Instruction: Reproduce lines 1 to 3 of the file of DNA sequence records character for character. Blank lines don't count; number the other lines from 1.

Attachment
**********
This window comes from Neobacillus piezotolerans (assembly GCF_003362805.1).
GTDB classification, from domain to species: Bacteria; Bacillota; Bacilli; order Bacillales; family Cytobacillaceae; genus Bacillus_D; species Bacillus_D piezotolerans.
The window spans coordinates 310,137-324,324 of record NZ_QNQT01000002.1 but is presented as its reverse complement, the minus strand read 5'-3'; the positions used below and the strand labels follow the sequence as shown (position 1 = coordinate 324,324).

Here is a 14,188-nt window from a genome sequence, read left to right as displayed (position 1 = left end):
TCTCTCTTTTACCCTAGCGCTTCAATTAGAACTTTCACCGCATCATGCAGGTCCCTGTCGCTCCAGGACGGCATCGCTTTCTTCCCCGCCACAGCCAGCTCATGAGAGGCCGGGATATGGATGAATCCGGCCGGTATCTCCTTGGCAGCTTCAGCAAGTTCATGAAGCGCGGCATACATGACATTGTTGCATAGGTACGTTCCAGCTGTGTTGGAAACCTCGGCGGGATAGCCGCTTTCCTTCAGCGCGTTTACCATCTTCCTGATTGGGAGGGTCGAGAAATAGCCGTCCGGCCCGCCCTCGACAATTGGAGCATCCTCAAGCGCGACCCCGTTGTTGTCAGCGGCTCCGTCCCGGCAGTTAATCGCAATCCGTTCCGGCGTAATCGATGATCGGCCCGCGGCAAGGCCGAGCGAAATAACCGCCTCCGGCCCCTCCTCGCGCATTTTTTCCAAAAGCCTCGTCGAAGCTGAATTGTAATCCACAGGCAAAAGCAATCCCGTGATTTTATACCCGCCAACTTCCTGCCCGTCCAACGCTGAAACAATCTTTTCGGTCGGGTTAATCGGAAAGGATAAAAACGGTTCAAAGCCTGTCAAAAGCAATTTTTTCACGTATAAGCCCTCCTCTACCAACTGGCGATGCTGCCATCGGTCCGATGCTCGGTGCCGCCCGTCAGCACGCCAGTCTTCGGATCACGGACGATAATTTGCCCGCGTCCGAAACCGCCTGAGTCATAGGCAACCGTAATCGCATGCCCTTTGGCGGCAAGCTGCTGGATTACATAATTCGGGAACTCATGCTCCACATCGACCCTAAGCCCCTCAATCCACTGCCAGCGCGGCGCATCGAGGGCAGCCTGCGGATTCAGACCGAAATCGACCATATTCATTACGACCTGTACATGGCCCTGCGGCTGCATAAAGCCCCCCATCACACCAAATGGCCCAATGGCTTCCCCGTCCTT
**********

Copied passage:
This window comes from Neobacillus piezotolerans (assembly GCF_003362805.1).
GTDB classification, from domain to species: Bacteria; Bacillota; Bacilli; order Bacillales; family Cytobacillaceae; genus Bacillus_D; species Bacillus_D piezotolerans.
The window spans coordinates 310,137-324,324 of record NZ_QNQT01000002.1 but is presented as its reverse complement, the minus strand read 5'-3'; the positions used below and the strand labels follow the sequence as shown (position 1 = coordinate 324,324).